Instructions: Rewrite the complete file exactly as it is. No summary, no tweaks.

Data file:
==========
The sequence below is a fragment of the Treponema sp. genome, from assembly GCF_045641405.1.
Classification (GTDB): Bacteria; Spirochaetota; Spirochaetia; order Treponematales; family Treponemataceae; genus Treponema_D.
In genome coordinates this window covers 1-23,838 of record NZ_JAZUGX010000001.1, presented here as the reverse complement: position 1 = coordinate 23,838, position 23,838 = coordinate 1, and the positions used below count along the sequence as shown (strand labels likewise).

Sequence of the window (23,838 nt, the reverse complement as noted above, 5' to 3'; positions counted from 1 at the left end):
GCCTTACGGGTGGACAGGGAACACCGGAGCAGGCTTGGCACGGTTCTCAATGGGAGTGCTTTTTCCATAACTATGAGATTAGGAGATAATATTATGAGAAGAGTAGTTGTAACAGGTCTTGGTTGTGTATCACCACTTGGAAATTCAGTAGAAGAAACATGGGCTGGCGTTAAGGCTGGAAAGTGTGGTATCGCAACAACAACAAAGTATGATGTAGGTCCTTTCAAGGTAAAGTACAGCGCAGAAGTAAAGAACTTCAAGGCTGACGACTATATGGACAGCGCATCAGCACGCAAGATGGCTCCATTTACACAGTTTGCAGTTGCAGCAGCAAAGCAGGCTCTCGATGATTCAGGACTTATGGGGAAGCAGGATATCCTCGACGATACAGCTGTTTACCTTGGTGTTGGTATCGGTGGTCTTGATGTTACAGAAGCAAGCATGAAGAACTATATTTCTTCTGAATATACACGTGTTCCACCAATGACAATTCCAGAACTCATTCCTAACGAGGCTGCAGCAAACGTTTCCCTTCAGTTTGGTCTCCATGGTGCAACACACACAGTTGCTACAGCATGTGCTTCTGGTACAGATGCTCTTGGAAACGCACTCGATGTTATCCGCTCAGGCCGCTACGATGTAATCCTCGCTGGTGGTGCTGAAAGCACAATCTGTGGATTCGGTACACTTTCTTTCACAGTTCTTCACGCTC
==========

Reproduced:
The sequence below is a fragment of the Treponema sp. genome, from assembly GCF_045641405.1.
Classification (GTDB): Bacteria; Spirochaetota; Spirochaetia; order Treponematales; family Treponemataceae; genus Treponema_D.
In genome coordinates this window covers 1-23,838 of record NZ_JAZUGX010000001.1, presented here as the reverse complement: position 1 = coordinate 23,838, position 23,838 = coordinate 1, and the positions used below count along the sequence as shown (strand labels likewise).

Sequence of the window (23,838 nt, the reverse complement as noted above, 5' to 3'; positions counted from 1 at the left end):
GCCTTACGGGTGGACAGGGAACACCGGAGCAGGCTTGGCACGGTTCTCAATGGGAGTGCTTTTTCCATAACTATGAGATTAGGAGATAATATTATGAGAAGAGTAGTTGTAACAGGTCTTGGTTGTGTATCACCACTTGGAAATTCAGTAGAAGAAACATGGGCTGGCGTTAAGGCTGGAAAGTGTGGTATCGCAACAACAACAAAGTATGATGTAGGTCCTTTCAAGGTAAAGTACAGCGCAGAAGTAAAGAACTTCAAGGCTGACGACTATATGGACAGCGCATCAGCACGCAAGATGGCTCCATTTACACAGTTTGCAGTTGCAGCAGCAAAGCAGGCTCTCGATGATTCAGGACTTATGGGGAAGCAGGATATCCTCGACGATACAGCTGTTTACCTTGGTGTTGGTATCGGTGGTCTTGATGTTACAGAAGCAAGCATGAAGAACTATATTTCTTCTGAATATACACGTGTTCCACCAATGACAATTCCAGAACTCATTCCTAACGAGGCTGCAGCAAACGTTTCCCTTCAGTTTGGTCTCCATGGTGCAACACACACAGTTGCTACAGCATGTGCTTCTGGTACAGATGCTCTTGGAAACGCACTCGATGTTATCCGCTCAGGCCGCTACGATGTAATCCTCGCTGGTGGTGCTGAAAGCACAATCTGTGGATTCGGTACACTTTCTTTCACAGTTCTTCACGCTC